By Richard Weir
Retired Army 1st Sgt. Rick Haddad attributes the use of his left arm and leg, both severely injured by shrapnel from a suicide bomber in Iraq four years ago, to the Fisher House that gave his mom a place to stay while he recovered nearby at Walter Reed Army Medical Center in Washington, D.C.
“Healing is a joint effort and the Fisher House is an enabler of that. ... No family has ever entered the Fisher House because they want to be here,” the 44-year-old father of three from Natick said yesterday during a ceremony at Fisher House Boston, located on the campus of the VA Medical Center in West Roxbury, on whose board he now serves.
“The healing of the family is just as important as the healing of the veteran,” Haddad continued. “My mother got to go to therapy with me every day because of the Fisher House. Without her being there I probably wouldn’t have my left arm or left leg right now.”
Fisher House Boston — one of 58 in the U.S. and Germany — serves as a sanctuary and 20-room guest house where those coping with the trauma of a loved one wounded in war can stay at no charge.
Yesterday, on the eve of Veterans Day, the stately brick facility unveiled a sculpture in its new Healing Garden created by a veteran wounded in Iraq with the help of students from Worcester Technical High School.
“Whoever may look on this piece and say, ‘Hey, that gave me calm, that gave me peace,’ then I have achieved my goal,” William R. Kleinedler, 47, of New Braintree, said of his artwork, a 12-foot-tall piece of twisting wire adorned with copper leaves and butterflies, which evokes a tree growing from a granite block.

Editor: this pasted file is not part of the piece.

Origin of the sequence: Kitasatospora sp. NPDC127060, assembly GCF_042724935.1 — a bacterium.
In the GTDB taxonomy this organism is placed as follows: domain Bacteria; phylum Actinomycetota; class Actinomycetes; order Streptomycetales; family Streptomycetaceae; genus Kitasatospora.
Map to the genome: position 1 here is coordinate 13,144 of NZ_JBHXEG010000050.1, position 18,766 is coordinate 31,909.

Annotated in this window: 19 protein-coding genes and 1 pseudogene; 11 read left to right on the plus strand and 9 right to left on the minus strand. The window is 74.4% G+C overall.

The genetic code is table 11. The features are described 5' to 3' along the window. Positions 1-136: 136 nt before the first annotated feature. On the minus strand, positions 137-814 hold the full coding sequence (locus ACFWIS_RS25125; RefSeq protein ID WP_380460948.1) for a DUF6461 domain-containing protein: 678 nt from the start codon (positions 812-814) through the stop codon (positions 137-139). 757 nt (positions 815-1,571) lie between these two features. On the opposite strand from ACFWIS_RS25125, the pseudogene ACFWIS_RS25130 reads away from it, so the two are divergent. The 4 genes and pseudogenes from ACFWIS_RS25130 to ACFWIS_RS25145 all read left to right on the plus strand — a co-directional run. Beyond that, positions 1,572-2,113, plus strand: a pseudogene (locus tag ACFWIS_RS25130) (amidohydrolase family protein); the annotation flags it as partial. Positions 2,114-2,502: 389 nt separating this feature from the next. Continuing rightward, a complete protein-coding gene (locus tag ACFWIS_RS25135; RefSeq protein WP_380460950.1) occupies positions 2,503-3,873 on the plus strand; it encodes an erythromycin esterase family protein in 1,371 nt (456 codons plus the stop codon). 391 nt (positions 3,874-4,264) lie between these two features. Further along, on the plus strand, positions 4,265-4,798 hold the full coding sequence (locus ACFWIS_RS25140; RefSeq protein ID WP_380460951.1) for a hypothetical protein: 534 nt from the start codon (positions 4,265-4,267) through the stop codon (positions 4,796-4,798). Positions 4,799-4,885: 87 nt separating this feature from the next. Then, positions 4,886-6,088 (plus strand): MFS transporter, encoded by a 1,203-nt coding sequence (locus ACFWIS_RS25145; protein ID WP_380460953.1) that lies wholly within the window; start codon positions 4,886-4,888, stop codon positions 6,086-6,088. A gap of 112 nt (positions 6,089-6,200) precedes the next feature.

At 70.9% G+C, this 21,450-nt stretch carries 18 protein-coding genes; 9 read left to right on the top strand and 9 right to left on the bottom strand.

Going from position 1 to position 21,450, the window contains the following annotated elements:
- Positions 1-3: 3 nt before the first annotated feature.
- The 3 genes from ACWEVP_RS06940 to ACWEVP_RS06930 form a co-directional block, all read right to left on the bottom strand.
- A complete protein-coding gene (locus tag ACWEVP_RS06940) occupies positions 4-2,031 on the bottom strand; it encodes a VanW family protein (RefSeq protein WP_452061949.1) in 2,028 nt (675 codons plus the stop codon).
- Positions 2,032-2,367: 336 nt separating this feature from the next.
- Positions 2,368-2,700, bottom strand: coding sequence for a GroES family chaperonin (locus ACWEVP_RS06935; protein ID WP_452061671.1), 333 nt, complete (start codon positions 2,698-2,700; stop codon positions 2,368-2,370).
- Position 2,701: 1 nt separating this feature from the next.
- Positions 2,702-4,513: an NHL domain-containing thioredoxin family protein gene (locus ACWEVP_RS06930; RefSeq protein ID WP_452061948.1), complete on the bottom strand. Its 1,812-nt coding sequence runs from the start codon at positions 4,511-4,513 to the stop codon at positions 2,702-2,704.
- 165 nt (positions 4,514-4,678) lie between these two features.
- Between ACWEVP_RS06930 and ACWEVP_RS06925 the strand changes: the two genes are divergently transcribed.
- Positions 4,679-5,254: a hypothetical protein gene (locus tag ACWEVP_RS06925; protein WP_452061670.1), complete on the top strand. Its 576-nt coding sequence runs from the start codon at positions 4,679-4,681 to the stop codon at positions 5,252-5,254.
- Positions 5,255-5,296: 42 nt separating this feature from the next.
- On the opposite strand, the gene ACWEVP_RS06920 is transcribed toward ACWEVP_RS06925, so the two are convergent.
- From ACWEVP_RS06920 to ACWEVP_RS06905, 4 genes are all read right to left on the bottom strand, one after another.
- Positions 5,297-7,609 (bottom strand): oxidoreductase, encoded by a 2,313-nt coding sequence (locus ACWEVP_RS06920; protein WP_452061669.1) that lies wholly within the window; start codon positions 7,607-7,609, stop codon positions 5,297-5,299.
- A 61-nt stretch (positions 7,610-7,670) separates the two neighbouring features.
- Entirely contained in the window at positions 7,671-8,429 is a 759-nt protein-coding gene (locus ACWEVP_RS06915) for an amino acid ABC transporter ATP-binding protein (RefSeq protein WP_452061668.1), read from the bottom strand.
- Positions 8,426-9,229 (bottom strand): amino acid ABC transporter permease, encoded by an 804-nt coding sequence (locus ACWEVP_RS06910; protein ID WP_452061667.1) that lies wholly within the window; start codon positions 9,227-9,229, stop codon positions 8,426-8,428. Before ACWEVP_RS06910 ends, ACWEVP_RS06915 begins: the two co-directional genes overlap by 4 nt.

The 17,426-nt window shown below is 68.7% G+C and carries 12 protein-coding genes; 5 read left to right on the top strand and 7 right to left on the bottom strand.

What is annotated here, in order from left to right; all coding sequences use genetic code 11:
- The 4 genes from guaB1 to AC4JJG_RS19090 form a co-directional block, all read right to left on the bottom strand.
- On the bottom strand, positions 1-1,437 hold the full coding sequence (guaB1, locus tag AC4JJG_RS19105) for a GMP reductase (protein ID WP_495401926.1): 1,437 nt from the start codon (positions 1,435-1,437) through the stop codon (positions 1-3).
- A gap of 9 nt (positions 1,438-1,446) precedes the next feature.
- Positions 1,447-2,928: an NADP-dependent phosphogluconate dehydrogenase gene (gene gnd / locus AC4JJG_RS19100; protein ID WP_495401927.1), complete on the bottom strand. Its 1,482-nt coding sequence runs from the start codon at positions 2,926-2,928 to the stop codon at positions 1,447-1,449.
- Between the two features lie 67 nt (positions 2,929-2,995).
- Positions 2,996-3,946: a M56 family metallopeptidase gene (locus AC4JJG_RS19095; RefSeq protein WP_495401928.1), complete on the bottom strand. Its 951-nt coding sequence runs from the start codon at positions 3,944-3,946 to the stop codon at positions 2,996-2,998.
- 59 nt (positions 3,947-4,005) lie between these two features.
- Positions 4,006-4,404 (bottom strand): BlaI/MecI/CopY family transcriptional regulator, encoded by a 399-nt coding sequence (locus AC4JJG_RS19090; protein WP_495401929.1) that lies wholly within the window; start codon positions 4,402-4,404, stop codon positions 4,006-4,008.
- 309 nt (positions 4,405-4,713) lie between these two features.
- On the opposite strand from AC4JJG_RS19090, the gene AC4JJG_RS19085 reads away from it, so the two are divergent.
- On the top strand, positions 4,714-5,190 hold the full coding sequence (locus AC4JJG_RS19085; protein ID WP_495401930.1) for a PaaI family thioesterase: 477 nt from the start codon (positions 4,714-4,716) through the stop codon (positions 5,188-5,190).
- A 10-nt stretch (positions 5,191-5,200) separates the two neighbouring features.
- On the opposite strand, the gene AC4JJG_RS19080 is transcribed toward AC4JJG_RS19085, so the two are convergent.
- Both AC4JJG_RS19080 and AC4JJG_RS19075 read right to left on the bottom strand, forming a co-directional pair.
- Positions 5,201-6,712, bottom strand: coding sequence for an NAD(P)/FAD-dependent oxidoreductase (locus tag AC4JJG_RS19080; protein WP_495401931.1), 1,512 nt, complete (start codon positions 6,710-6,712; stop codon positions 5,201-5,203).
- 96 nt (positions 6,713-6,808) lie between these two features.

Kleinedler told an audience of several dozen vets, including three Medal of Honor recipients, of the 2006 day when an improvised explosive device blew up the military truck he was driving, killing three of the five crew aboard. Kleinedler, a staff sergeant in the Army Reserve, escaped but was badly burned. A lifelong artist, he said he designed the sculpture to inspire hope.
“The sculpture is called ‘Integro.’ It’s a Latin word; it means to begin anew, to start over, and that is befitting of what happens here at the Fisher House,” Kleinedler said.
Air Force Staff Sgt. Nicolas Van Landeghem, 29, of Rindge, N.H., whose wife, three daughters and mom have stayed at Fisher House Boston while he recovers from a noncombat spine injury that has left him paralyzed, finds the garden reassuring.
“It’s like a big hug,” Van Landeghem said. “It looks like two arms extending out embracing you, letting you know you’re going to be OK.”
"Holidays, birthdays & anniversaries have been celebrated with tears and smiles with people who truly understand what the other person is experiencing."
- Kamryn Jaroszewski